The Kids Know Best: Adolescent Vs. Caregiver Ratings of Anxiety and Relations to EEG Asymmetry and Respiratory Sinus Arrhythmia
Objectives: 1) how strongly are self- vs. caregiver-rated measures of anxiety related, and 2) which, if any, of the anxiety ratings are related to RSA and EEG asymmetry in adolescents with ASD?
Methods: 106 adolescents (mean/sd age= 13.5/1.5 years; 91 male; 88% Caucasian) with ASD and their caregivers were recruited. Participants had a verbal IQ > 70 (mean/sd=100/18.5) and diagnoses were confirmed with the ADOS-G. Data included (1) resting-state frontal EEG gamma asymmetry; (2) resting-state RSA; and (3) the Social Anxiety Scale- Adolescent and Caregiver forms (SAS: La Greca & Lopez, 1998).
Results: Adolescent and caregiver ratings of adolescent anxiety on all subscales and total score on the SAS were significantly related, rs (83) = .21 - .47, ps = .05 - .0001. Higher left hemisphere frontal EEG asymmetry/dominance was related to higher anxiety as rated by adolescents on the SAS-SADNEW subscale (measures fear and anxiety about unfamiliar peers), r (102) = -.20, p = .04. Higher RSA was related to higher anxiety as rated by adolescents on the SAS-SADNEW, r (104) = .20, p = .04.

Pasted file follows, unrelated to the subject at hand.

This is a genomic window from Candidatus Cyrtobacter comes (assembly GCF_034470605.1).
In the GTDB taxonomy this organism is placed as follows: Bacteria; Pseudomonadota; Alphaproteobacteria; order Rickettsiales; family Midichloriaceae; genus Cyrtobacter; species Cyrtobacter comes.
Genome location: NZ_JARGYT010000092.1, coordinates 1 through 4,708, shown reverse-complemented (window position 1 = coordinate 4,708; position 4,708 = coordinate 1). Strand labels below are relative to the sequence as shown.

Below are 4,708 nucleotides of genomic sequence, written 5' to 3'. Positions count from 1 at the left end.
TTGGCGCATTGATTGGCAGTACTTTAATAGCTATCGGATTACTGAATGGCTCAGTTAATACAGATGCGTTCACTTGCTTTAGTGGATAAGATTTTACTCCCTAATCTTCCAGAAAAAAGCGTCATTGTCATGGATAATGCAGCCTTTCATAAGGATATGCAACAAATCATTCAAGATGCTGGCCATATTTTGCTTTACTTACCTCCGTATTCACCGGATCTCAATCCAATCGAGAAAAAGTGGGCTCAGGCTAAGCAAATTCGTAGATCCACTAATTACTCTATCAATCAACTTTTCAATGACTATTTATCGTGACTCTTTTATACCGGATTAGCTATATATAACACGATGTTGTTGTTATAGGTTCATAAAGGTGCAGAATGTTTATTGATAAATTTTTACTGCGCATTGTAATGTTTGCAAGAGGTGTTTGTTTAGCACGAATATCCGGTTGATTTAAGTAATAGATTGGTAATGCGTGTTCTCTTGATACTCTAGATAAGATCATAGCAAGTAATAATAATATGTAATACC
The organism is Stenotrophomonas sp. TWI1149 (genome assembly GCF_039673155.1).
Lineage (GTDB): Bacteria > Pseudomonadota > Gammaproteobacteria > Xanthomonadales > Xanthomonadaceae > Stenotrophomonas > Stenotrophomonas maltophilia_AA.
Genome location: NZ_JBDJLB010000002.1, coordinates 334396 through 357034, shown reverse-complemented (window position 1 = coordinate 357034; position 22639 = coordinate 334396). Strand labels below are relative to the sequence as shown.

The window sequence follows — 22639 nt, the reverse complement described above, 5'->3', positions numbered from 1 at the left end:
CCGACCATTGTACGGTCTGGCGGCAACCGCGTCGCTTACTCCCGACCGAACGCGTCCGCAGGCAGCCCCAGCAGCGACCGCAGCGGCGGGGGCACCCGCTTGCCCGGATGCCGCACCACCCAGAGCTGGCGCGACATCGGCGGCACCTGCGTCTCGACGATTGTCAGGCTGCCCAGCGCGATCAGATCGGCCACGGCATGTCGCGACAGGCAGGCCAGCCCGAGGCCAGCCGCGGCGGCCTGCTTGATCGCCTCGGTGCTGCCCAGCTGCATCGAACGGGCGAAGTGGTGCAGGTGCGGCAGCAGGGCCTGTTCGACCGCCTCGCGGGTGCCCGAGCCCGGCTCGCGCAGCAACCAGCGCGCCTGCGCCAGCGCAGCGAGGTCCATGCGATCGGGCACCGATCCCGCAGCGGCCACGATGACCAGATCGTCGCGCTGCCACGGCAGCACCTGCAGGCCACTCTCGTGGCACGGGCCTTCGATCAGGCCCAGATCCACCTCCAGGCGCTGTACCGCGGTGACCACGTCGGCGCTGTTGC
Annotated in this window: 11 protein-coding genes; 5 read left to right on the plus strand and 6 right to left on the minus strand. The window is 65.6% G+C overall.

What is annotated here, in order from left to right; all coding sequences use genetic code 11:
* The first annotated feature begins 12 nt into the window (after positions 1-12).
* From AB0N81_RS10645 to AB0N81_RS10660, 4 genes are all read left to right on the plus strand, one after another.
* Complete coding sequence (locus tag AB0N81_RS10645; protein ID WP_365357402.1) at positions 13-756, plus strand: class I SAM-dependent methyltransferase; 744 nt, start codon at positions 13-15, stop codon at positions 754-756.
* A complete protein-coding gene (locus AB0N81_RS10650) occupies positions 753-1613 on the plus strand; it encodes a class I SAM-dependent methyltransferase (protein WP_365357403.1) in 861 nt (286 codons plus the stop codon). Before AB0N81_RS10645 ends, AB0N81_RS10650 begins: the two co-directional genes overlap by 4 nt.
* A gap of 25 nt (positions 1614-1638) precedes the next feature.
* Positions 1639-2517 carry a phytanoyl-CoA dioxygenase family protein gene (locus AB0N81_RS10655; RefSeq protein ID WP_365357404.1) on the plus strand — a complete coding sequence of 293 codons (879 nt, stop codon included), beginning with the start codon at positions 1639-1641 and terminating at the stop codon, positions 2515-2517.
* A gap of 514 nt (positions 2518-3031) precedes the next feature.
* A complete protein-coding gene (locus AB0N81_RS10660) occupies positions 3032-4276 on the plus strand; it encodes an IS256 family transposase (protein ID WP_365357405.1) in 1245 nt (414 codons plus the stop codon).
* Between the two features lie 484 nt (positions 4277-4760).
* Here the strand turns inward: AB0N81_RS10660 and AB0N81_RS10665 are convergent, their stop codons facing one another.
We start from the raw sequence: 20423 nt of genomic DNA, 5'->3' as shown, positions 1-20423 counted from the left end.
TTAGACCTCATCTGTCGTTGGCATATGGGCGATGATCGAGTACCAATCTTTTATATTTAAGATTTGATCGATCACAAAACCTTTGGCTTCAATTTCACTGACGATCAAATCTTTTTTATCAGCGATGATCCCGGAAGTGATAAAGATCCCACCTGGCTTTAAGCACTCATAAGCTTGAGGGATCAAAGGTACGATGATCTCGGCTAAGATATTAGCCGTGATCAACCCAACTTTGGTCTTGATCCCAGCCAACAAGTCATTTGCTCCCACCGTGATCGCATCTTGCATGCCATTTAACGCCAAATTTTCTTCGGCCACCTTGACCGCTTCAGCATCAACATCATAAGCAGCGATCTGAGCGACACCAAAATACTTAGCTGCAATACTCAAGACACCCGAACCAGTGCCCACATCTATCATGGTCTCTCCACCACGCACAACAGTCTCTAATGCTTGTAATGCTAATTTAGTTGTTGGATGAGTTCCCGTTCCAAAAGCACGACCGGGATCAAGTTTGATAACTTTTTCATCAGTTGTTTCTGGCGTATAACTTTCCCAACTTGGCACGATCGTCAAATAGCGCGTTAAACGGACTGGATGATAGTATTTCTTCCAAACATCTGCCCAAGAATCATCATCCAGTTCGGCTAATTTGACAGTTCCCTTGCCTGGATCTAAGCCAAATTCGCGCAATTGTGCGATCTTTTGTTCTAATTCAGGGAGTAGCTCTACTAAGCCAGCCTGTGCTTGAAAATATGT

Conclusions: Although all self- and caregiver-rated measurements of social anxiety were related, only anxiety measures rated by adolescents were related to physiological and neurological measures. Further, these relations were not in the predicted direction. Adolescents with ASD, with higher physiological regulation (RSA) and higher relative left hemisphere asymmetry, also endorsed high levels of social anxiety. Results suggest a unique additive value of self-ratings when considering links amongst anxiety and neurophysiological measures, and a potential paradoxical effect, in that neurophysiological systems that support social approach may be linked with higher anxiety in adolescents with ASD.